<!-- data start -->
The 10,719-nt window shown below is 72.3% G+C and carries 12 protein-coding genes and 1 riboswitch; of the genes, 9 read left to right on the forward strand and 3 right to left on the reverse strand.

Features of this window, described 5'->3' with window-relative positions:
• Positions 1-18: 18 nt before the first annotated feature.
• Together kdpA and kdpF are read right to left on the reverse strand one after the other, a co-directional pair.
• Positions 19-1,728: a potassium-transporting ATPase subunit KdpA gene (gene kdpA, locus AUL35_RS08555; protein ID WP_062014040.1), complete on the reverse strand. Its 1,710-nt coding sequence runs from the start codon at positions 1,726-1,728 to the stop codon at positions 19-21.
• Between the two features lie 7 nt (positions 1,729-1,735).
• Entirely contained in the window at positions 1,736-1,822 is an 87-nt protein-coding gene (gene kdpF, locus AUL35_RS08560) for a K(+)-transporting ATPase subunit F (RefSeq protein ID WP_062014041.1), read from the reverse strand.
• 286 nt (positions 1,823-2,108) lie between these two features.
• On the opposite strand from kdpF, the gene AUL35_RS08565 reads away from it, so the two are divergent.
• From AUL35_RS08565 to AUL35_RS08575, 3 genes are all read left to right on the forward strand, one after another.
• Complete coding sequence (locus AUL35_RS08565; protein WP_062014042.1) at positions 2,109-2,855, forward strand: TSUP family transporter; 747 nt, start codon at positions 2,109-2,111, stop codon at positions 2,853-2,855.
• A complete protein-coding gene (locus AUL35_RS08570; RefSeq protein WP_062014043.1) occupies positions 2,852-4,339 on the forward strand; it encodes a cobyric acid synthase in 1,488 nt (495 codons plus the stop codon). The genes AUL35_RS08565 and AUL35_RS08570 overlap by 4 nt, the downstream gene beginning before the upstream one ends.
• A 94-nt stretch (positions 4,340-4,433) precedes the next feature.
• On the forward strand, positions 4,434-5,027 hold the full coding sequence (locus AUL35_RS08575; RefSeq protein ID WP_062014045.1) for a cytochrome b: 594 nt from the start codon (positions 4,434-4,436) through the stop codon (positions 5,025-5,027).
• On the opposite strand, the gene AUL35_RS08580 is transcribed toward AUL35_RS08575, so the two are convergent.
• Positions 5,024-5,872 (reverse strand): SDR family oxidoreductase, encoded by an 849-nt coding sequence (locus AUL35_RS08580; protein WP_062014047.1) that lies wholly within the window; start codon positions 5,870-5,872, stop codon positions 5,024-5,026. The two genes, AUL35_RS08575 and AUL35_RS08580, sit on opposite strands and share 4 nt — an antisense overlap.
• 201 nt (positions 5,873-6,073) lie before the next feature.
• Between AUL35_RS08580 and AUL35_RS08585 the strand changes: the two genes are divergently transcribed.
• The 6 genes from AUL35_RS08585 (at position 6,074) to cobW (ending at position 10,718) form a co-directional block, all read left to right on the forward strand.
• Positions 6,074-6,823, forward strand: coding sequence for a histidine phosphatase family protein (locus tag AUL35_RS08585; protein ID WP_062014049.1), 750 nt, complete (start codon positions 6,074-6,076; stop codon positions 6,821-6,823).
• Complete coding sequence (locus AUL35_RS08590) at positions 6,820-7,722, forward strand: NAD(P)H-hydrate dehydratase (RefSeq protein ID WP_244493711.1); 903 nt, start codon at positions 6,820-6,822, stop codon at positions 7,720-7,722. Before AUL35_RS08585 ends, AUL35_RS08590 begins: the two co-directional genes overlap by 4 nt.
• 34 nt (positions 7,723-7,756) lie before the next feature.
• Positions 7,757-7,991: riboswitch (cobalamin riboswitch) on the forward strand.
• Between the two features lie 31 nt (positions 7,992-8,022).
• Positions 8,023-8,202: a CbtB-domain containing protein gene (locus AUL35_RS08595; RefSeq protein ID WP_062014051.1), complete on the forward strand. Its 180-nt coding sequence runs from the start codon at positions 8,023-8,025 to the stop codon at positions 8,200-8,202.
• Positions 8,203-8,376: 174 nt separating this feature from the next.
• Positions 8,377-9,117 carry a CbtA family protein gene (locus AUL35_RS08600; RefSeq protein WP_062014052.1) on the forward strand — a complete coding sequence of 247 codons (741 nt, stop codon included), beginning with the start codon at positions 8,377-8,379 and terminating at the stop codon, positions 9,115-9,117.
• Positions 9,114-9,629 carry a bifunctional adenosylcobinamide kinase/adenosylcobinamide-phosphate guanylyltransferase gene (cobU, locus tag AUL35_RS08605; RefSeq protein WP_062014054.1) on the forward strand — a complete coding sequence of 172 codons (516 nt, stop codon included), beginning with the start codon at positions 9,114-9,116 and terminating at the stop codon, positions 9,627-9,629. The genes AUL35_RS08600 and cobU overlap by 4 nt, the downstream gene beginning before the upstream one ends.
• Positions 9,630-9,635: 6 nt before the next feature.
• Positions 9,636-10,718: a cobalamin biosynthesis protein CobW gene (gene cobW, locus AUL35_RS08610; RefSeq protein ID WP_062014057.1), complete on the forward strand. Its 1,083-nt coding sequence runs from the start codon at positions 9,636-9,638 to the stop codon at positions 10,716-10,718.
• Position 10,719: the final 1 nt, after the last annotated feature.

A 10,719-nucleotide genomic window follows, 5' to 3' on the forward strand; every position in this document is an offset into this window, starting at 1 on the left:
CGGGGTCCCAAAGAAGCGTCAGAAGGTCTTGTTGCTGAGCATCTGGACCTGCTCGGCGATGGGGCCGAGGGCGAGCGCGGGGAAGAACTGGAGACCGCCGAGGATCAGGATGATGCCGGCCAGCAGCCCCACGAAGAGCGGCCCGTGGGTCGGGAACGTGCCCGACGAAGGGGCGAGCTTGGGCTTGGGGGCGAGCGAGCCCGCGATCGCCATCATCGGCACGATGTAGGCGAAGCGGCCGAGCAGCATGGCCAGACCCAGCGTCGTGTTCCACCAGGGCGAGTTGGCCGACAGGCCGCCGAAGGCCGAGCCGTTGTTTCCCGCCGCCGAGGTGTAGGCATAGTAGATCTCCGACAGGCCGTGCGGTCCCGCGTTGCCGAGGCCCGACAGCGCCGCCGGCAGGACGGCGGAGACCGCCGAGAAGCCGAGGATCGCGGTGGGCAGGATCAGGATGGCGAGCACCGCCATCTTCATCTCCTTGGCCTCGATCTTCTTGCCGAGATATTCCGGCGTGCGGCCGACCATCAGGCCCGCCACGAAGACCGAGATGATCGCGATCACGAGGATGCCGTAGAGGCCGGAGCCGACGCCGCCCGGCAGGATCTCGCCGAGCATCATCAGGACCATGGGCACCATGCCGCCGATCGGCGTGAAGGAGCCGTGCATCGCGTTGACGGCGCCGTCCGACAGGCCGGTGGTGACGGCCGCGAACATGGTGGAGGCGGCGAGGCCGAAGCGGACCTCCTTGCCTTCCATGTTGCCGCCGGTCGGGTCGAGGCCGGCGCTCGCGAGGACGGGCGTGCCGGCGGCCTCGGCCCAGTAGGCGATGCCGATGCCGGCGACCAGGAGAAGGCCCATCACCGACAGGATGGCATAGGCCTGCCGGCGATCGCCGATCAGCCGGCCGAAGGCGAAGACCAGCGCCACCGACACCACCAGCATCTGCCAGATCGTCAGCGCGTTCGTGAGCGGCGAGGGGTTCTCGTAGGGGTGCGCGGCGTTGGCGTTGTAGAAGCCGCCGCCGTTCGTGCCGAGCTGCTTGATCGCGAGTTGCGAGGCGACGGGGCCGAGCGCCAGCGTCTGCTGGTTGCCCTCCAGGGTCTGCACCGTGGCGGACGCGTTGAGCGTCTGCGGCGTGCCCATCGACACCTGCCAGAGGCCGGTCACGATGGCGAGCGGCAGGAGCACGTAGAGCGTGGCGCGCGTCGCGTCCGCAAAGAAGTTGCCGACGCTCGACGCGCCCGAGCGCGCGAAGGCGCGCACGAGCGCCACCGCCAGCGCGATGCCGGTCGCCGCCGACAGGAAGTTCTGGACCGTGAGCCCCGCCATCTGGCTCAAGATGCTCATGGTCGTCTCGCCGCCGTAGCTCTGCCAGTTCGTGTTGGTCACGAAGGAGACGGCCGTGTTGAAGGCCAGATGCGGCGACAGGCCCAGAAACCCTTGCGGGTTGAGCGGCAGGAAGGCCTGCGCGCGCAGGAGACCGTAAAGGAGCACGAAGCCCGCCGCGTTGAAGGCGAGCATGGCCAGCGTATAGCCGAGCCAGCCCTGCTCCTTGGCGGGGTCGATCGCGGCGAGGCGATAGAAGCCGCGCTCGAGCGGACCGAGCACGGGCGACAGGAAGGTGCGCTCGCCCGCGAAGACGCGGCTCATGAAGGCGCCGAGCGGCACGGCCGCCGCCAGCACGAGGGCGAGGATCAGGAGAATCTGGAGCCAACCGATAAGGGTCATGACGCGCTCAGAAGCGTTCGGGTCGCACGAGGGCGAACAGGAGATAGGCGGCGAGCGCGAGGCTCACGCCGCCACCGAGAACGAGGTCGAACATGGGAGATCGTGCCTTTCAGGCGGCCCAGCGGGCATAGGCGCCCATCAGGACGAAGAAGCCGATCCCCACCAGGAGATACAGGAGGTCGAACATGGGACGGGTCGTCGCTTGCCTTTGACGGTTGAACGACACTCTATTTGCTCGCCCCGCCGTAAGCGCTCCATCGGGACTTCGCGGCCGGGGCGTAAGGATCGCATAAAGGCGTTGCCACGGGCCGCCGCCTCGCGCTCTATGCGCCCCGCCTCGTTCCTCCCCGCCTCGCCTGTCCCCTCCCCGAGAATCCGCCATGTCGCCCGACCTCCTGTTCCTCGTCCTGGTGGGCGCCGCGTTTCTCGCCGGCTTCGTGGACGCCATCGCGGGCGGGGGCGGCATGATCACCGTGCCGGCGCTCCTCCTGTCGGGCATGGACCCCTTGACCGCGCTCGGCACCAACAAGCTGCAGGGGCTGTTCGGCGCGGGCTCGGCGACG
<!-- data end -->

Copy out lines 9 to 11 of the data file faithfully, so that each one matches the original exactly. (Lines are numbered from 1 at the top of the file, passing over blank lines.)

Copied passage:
• On the opposite strand from kdpF, the gene AUL35_RS08565 reads away from it, so the two are divergent.
• From AUL35_RS08565 to AUL35_RS08575, 3 genes are all read left to right on the forward strand, one after another.
• Complete coding sequence (locus AUL35_RS08565; protein WP_062014042.1) at positions 2,109-2,855, forward strand: TSUP family transporter; 747 nt, start codon at positions 2,109-2,111, stop codon at positions 2,853-2,855.